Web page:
The author and teaching pastor doesn’t want to go back to his first faith. But his first love is another matter
In a cardboard box, locked away safely, an elastic band secures about 50 letters that my wife Kay and I exchanged when we first started dating. We hope that nobody will find them until we are both dead; if they are discovered before, the embarrassment would likely kill us.
Decades before email, this pair of lovestruck teenagers poured out their hearts to each other in oodles of gushy, romantic prose. But it’s not just the saccharine sentences that cause me to blush; as relatively new Christians, we were determined to put Jesus first in our relationship. That meant our rather cheesy epistles were peppered with religious sentiments: “I love you so much, darling, but of course I love Jesus more”, and: “I am so grateful that the Lord brought us together, hallelujah!”
Looking back, I’ve realised the letters reveal some rather neurotic tendencies, especially on my part. My early days as a follower of Jesus were exciting and bewildering. Stunned by the news that there was a God who loved me, I was desperate – perhaps frantic – to please him. I was quite terrified that I might miss God’s perfect will, and as the choice of a life partner was the most critical decision I would make, I was mortified at the thought of getting it wrong. Added to that, a Christian friend told me that God’s plan for my life would probably be in direct conflict with anything I actually wanted. I think they had previously been employed as an advisor to Job.
I liked and loved Kay. Did this mean that I should reject her and marry someone I wasn’t attracted to? Blessed to be part of a genuinely caring church with a smiling, understanding pastor, I ultimately navigated these hurdles and, more than four decades later, Kay and I remain happily married.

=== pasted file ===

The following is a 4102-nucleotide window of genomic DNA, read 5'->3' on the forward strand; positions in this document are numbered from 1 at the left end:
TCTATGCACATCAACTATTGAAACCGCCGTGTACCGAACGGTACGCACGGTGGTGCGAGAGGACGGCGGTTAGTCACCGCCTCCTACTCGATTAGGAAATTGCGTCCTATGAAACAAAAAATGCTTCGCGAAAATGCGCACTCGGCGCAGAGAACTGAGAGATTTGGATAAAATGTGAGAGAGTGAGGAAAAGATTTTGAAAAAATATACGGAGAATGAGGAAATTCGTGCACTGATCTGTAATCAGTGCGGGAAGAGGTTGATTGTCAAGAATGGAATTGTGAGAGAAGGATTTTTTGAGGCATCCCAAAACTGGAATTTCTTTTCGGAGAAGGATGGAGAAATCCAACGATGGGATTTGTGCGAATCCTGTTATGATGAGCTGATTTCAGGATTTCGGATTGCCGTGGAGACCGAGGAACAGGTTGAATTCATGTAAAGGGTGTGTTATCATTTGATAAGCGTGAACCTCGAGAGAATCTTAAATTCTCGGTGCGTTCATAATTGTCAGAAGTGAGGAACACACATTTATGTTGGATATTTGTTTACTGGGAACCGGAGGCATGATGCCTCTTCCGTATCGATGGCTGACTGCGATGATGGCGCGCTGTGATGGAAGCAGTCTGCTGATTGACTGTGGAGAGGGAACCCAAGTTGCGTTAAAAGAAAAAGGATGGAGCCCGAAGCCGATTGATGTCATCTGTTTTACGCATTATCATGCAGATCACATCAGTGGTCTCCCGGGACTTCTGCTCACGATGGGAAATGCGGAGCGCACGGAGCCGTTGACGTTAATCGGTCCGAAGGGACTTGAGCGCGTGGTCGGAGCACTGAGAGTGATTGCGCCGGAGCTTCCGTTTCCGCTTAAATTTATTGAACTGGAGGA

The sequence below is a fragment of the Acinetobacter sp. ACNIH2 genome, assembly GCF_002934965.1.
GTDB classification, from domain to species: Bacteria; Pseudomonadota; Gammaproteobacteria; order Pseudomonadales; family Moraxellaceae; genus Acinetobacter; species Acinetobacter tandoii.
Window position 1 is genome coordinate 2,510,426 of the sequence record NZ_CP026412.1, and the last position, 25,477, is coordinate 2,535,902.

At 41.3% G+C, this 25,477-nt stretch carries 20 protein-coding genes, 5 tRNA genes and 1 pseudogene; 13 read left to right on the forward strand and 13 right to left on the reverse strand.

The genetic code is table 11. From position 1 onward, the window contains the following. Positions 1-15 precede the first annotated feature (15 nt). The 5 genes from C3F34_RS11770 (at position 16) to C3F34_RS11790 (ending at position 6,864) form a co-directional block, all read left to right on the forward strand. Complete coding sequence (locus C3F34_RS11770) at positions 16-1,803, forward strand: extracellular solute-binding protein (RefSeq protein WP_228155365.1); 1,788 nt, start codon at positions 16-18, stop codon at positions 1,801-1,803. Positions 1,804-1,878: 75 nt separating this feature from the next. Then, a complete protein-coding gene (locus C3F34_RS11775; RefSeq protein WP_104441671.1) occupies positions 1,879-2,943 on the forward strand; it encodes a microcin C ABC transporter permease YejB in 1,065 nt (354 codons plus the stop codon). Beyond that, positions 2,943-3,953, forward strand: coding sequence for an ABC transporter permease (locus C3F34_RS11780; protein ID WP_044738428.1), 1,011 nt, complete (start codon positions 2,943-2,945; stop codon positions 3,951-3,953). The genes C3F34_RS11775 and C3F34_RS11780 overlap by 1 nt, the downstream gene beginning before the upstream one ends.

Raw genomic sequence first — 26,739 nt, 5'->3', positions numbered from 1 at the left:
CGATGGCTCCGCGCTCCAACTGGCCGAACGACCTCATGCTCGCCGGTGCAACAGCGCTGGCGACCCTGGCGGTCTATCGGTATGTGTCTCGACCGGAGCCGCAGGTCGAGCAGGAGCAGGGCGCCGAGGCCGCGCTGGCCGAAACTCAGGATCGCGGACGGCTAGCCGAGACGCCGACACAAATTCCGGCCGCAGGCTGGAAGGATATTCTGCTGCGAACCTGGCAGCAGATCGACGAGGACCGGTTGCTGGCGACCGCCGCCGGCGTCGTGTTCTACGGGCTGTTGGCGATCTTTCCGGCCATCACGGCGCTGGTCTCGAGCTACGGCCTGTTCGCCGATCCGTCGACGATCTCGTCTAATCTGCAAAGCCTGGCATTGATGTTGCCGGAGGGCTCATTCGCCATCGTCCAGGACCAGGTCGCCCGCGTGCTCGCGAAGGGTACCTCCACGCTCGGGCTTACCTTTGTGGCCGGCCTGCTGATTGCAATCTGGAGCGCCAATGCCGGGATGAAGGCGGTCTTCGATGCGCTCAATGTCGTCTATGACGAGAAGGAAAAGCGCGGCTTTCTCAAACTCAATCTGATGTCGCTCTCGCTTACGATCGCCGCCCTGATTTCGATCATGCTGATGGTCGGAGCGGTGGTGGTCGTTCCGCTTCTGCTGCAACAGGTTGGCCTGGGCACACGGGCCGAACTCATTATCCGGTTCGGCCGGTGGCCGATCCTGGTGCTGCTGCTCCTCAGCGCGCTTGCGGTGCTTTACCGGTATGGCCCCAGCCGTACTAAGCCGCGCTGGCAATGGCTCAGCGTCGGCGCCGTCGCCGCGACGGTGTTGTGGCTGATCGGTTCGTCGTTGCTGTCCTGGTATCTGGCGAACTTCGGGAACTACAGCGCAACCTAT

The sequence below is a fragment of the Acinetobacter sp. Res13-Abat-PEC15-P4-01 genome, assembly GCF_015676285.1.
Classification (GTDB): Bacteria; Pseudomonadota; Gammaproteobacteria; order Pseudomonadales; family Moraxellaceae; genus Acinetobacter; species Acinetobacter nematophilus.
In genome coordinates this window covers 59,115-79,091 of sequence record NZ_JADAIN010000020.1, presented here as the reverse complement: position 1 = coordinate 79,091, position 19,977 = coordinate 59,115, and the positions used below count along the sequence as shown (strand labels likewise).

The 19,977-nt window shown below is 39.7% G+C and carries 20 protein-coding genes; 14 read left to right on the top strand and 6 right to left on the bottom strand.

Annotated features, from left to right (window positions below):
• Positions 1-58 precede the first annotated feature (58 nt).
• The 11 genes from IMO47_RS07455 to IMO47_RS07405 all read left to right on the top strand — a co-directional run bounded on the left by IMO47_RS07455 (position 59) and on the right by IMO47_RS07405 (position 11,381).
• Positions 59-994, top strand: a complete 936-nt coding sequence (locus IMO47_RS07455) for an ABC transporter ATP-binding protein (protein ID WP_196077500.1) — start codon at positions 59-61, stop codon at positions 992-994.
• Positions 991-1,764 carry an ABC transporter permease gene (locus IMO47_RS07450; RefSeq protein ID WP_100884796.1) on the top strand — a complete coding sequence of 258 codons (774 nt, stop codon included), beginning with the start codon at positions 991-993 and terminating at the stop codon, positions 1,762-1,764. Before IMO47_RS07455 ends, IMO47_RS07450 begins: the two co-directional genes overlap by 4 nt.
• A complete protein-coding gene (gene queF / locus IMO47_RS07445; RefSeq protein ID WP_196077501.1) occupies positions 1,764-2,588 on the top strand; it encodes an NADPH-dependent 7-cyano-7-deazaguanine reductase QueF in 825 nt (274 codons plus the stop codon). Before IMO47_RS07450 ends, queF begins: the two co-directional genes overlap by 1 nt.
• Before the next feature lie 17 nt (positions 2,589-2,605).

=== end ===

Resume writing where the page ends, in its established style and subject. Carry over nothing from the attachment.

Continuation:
But as I thought a little more about those letters, I realised that while they were somewhat obsessive, they reveal hearts that utterly wanted to please the Lord. Someone has said that we find ultimate peace when we make the will of God our home, and that was us. We were ready to do anything and go anywhere for Jesus. All these years later, I’m wondering if I still have the same passion.
I don’t want my first faith. It was neurotic, jumpy and, given I was a biblical newbie who didn’t know the difference between the Old and New Testaments or the maps at the back, it was theologically uninformed.
But first love? Now, that is not only what I want, but what is vital. In addressing the church of Ephesus in the book of Revelation, Jesus is bluntly confrontational. He commends them for their good works and perseverance in the face of hardships, and encourages them for discerning and rejecting false teaching. But then comes a stinging rebuke: “Yet I hold this against you: you have forsaken the love you had at first. Consider how far you have fallen! Repent and do the things you did at first” (Revelation 2:4-5). First love had chilled into cold religion.
While my professions of love for Kay were a lot about emotions, Jesus points to a love that is expressed in actions, calling the Ephesians to do what they used to do. Our feelings are not the barometer of our spirituality – rather what we do shows the true measure of our love for Christ.
So I’m praying and asking the Holy Spirit to show me where my heart is. First love for Christ is what I crave. And I’m adding another prayer request: “Dear Lord, let no one ever find those letters.”